Tony Mantuano has long been a fixture of Italian cooking in Chicago, ever since he opened Spiaggia, to great acclaim, 35 years ago. To this day, the restaurant continues to deliver fine Italian cuisine—it's maintained a Michelin star for nine years, and Tony has won a James Beard Award for his work in the kitchen.
If you can't make it to Chicago, you can still catch Tony doing his thing on the second season of Top Chef Masters. While his free time is scarce, we got a chance to talk with Tony about one of his favorite recipes passed down from his grandmother. Here's what he had to say.
"The recipe that is truly important to me—and is not in the least fancy-pants—is Nonna Mantuano's braised pork neck bones with garden tomatoes and Romano beans. It tells the story of my grandparents. My grandfather was a butcher and brought the family the cuts of meat he couldn't sell. Butcher's children don't eat steak! Sweet garden tomatoes, with the meaty-textured Romano beans simmering in a garlic-enhanced sauce on the stove, is an aroma that always returns me to my childhood.
"Either married with pasta or eaten as is, this dish connects me to my family's past. The neck bones are some of the most sweet and flavorful to braise. The Romano beans, or, as we called them, Italian beans, lend themselves well to a proper braise. The beans absorb the flavors in the pot, yet have a taste and texture that make them irresistibly delicious. The dish is not complete without a good dusting of aged Pecorino Romano cheese, briny in taste, with just enough pungency to bring everything together."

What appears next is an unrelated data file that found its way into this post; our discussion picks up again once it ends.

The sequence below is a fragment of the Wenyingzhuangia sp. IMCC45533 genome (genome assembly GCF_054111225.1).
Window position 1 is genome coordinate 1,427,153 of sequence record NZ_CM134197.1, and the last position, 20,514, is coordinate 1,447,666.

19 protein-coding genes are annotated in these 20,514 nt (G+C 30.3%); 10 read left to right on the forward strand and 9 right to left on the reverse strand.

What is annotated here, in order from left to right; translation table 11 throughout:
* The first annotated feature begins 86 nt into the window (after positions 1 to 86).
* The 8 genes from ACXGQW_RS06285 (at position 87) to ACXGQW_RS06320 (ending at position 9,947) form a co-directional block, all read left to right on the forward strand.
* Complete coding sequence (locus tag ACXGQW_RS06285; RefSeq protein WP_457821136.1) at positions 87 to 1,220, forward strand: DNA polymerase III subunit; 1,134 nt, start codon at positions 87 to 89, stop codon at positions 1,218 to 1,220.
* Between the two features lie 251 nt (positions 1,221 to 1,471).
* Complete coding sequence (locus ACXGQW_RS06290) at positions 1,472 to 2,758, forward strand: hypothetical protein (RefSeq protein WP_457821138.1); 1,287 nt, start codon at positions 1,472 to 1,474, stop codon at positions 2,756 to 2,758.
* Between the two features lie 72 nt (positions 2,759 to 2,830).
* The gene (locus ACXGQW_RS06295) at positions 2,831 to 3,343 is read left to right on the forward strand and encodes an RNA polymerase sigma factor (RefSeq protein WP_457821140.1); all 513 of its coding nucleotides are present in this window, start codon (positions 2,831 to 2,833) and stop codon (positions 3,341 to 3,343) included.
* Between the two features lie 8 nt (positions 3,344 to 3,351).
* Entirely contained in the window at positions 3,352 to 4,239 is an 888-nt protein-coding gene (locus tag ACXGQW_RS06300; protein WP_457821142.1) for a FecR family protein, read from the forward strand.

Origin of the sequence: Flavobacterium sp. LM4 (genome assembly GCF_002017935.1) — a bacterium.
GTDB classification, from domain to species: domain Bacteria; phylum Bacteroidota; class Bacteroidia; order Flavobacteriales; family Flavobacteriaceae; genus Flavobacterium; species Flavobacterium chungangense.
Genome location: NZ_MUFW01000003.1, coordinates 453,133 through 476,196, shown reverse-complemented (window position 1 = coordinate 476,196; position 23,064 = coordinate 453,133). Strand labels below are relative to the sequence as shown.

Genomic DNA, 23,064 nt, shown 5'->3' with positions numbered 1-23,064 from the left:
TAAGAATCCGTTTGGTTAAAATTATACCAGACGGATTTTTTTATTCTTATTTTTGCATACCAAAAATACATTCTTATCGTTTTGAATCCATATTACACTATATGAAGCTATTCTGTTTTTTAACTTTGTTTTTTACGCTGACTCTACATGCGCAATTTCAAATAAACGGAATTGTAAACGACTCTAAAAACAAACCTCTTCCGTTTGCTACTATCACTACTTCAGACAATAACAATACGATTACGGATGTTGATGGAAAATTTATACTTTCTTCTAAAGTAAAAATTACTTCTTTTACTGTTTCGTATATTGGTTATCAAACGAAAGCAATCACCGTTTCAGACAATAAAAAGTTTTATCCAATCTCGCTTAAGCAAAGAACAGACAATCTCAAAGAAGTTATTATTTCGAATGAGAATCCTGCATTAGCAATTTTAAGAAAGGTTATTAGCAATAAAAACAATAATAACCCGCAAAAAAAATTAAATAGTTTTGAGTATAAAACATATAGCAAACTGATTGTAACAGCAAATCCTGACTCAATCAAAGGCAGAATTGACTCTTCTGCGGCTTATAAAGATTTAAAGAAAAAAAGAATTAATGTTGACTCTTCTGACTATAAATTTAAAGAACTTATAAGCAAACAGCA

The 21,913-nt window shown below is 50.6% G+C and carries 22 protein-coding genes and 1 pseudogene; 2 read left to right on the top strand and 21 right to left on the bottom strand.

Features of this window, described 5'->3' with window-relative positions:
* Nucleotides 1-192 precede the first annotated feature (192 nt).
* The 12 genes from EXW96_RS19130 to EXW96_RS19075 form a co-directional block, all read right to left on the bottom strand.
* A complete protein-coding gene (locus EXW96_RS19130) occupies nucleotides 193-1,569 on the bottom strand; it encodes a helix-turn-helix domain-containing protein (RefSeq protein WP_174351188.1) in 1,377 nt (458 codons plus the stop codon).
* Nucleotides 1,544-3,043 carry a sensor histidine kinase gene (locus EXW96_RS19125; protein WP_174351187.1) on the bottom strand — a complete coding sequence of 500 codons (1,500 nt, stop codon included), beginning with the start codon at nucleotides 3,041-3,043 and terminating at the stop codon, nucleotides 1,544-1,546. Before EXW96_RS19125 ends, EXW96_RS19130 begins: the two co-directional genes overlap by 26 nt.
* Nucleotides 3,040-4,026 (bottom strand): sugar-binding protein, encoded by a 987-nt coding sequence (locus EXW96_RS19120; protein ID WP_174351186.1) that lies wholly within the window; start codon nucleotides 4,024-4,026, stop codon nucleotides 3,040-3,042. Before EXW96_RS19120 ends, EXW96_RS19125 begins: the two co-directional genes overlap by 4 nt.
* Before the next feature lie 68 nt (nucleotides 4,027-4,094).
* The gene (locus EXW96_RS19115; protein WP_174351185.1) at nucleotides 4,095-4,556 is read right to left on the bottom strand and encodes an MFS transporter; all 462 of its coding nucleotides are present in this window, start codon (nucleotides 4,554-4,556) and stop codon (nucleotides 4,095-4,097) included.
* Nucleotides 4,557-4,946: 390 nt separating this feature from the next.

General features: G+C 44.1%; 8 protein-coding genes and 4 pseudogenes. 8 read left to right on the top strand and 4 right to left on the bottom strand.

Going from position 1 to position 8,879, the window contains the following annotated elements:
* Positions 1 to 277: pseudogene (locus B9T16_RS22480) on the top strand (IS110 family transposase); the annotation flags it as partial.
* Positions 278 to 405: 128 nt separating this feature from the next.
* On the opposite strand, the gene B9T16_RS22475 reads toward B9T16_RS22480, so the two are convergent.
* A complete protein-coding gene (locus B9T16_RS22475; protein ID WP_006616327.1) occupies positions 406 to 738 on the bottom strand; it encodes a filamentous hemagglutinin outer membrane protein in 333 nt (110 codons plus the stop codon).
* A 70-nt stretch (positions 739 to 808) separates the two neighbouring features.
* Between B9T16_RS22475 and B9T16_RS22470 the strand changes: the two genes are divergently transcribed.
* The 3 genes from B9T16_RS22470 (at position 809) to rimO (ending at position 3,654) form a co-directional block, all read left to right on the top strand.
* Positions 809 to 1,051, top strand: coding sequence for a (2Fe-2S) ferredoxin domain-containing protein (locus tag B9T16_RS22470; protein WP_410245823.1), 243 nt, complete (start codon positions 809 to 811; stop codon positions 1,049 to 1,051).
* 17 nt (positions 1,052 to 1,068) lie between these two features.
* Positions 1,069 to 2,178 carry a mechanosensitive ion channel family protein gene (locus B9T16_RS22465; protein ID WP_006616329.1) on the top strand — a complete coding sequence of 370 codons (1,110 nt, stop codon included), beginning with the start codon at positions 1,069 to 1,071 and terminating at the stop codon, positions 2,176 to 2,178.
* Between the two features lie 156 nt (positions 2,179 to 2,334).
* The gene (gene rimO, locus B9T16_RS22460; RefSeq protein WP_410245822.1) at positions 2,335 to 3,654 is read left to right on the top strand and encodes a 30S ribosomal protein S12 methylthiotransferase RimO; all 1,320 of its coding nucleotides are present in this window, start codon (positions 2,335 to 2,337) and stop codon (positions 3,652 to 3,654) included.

Nonna Mantuano's Braised Pork Neck Bones With Garden Tomatoes and Romano Beans
Active time: 30 minutes
Total time: 3 1/2 hours
Yield: Serves 6
3 tablespoons (45ml) extra-virgin olive oil
1 clove garlic, peeled and smashed
1 pound (450g) pork neck bones
Sea salt and freshly ground black pepper, to taste
2 pounds (900g) fresh San Marzano tomatoes, cored and halved
2 pounds (900g) fresh Romano beans, trimmed (see note)
1 teaspoon dried oregano
1 pound (450g) rigatoni pasta (optional)
Grated Pecorino Romano cheese, for finishing
1. In a Dutch oven or large lidded saucepan, heat oil over medium heat until shimmering. Add garlic and pork neck bones, then season with salt and pepper.
2. Cook, flipping often, until bones are browned all over, about 15 to 20 minutes. Add tomatoes and juices to pot. Stir to combine and scrape up all the browned bits on the bottom. Cover and simmer over low heat for 2 hours.
3. Add Romano beans and oregano. Stir to combine. Cover and cook for another hour, until sauce has reduced slightly and Romano beans are tender.
4. To serve, place in a large bowl and top with a generous amount of grated Pecorino Romano cheese.
To Serve With Pasta (optional):
1. Just before the sauce is finished, bring a large pot of salted water to a boil over high heat. Add pasta and cook, stirring often, about 3 minutes less than what the package advises.
2. Before draining, reserve 1/2 cup (120ml) starchy pasta-cooking water.
3. Drain pasta and return it to cooking pot.
4. Return pot to stove. Over low heat, add the pork neck bone and Romano bean sauce, along with the starchy pasta water, and stir to combine. Cook for 2 minutes or until pasta is al dente and pasta water has emulsified into the sauce so the noodles are well coated.
5. To serve, place pasta on a large platter and top with a generous amount of grated Pecorino Romano cheese.
Note: If you can't find fresh Romano beans, use frozen Romano beans, pole beans, or green beans.
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